• The Yellowstone Precedent   6 years 36 weeks ago

    It looks more like an example of Al Gorism...The coalition of NPS Retirees were the guys who had power and control for the last 25 years and did nothing about the snowmobiles in Yellowstone. Now they want to blame the Bushies for taking too little action. At least the current administration is doing something. Don't dare mention that the new policy restricts the number and type of snowmobiles, only allowing travel on existing roads and only allowing 4 strokers. The other side will say that they didn't have the scientific information that is now available....I find it difficult to believe that NPS leaders of the past couldn't figure out that screaming unrestricted smoke bellowing snowmobiles did damage to the environment. I doubt MSNBC (Make Sure No Bush Compliments) will cover this story accurately.

  • Is the Bear "Hunt" in Katmai National Preserve Sporting or Ethical?   6 years 36 weeks ago


    Shame on you hunters that call yourselves 'men'. You are a disgrace to the majority of decent minded people of your wonderful country. I do not like hunting in any form but am prepared to maintain an open mind but what I have seen here is in no way fair play. The law must be changed to stop this mindless slaughter which cannot in any way be referred to as 'sport'. I hope to visit Alaska next year and would pray that some progress will have been made to stop this senseless behaviour.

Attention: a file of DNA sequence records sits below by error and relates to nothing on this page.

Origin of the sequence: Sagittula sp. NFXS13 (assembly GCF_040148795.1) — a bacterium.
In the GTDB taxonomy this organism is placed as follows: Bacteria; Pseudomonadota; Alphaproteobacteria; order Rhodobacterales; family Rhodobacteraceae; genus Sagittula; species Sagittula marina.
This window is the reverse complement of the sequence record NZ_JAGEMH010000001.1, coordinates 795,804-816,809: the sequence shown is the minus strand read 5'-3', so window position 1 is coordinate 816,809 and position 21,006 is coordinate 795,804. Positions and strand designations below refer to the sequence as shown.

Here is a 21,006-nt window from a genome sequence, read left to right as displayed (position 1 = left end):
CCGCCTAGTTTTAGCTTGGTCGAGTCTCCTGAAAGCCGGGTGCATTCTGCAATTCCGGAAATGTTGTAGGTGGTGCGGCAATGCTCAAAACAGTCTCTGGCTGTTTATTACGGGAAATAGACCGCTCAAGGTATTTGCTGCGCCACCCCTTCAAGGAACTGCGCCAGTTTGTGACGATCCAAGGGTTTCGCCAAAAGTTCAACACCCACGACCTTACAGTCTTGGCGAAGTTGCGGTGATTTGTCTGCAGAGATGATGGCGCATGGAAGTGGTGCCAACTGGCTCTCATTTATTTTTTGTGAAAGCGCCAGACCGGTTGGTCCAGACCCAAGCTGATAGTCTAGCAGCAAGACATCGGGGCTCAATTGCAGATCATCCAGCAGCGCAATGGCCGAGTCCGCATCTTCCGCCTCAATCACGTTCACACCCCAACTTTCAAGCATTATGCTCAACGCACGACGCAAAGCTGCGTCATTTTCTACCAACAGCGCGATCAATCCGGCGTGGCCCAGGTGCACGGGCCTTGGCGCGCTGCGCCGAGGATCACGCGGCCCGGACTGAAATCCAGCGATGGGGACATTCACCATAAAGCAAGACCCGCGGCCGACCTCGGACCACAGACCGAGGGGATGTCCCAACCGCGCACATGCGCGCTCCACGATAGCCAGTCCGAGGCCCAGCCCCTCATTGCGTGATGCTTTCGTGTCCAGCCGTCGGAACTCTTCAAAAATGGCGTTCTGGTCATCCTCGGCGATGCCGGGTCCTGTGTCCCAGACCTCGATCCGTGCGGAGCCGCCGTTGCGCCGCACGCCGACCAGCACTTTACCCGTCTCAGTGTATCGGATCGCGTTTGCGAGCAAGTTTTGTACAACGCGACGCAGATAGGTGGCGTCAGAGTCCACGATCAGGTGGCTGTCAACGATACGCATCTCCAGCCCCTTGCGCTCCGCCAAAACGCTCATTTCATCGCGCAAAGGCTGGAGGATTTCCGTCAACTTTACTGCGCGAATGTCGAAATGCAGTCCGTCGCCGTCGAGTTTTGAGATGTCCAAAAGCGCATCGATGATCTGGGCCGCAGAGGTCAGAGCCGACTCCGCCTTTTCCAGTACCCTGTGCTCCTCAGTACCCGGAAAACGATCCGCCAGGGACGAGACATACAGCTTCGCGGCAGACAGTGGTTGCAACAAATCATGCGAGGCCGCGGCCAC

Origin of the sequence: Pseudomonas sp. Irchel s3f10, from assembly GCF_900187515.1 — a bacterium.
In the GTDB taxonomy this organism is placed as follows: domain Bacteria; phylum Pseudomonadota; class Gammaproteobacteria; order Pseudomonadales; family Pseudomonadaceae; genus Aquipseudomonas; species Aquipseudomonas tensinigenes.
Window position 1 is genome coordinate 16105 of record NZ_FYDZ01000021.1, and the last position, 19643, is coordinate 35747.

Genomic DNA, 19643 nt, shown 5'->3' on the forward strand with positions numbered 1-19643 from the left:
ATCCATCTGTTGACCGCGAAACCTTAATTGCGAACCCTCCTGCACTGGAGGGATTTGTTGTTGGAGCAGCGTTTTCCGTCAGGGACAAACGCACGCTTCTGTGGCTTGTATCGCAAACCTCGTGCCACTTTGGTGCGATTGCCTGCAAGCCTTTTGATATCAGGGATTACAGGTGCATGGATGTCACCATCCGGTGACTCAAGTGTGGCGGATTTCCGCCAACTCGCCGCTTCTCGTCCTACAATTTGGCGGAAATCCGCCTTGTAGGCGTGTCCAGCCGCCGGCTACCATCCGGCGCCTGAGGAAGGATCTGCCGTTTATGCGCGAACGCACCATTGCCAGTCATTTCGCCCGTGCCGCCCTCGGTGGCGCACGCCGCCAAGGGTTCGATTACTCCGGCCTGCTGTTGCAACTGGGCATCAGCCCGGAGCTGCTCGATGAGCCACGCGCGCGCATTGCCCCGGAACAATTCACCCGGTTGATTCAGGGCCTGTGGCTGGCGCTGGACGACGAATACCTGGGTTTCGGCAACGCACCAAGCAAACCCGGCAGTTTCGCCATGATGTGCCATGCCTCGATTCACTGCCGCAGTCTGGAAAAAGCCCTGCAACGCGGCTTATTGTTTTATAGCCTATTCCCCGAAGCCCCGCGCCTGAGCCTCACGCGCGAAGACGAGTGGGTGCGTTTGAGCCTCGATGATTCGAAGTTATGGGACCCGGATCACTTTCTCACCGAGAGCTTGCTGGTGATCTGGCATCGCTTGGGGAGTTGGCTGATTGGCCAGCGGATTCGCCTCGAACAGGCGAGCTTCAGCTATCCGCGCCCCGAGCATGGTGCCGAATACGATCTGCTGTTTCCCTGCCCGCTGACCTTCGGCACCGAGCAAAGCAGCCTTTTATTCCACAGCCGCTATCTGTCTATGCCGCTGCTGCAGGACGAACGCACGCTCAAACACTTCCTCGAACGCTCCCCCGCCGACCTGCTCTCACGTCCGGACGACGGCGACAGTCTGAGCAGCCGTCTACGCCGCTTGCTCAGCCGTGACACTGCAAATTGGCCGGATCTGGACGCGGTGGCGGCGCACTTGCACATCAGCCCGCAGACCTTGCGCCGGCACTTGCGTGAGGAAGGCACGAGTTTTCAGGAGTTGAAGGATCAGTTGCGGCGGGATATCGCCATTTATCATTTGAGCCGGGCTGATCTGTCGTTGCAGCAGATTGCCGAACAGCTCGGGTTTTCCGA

• Park History: Arches National Park   6 years 36 weeks ago

    One should mention another highlight of Arches NP. Do the ranger let walk into the Fiery Furnace section. It is kind of a nursery for arches, here you can see them in the making. There is at least one tour every day and if you are hooked, you can return to the area on your own - but need a backcounty permit for that.

  • Park History: Theodore Roosevelt National Park   6 years 36 weeks ago

    My wife and I stopped at TRNP South Unit for an afternoon on our way out to Olympic this past summer. We were really entertained by all the prairie dogs along the road. And the bison nursing her calf in the middle of the road. We had to wait for them to move! And the color of some of the rocks remind us of Zion NP. We hope to spend a night there next summer on our vacation and also catch the northern unit.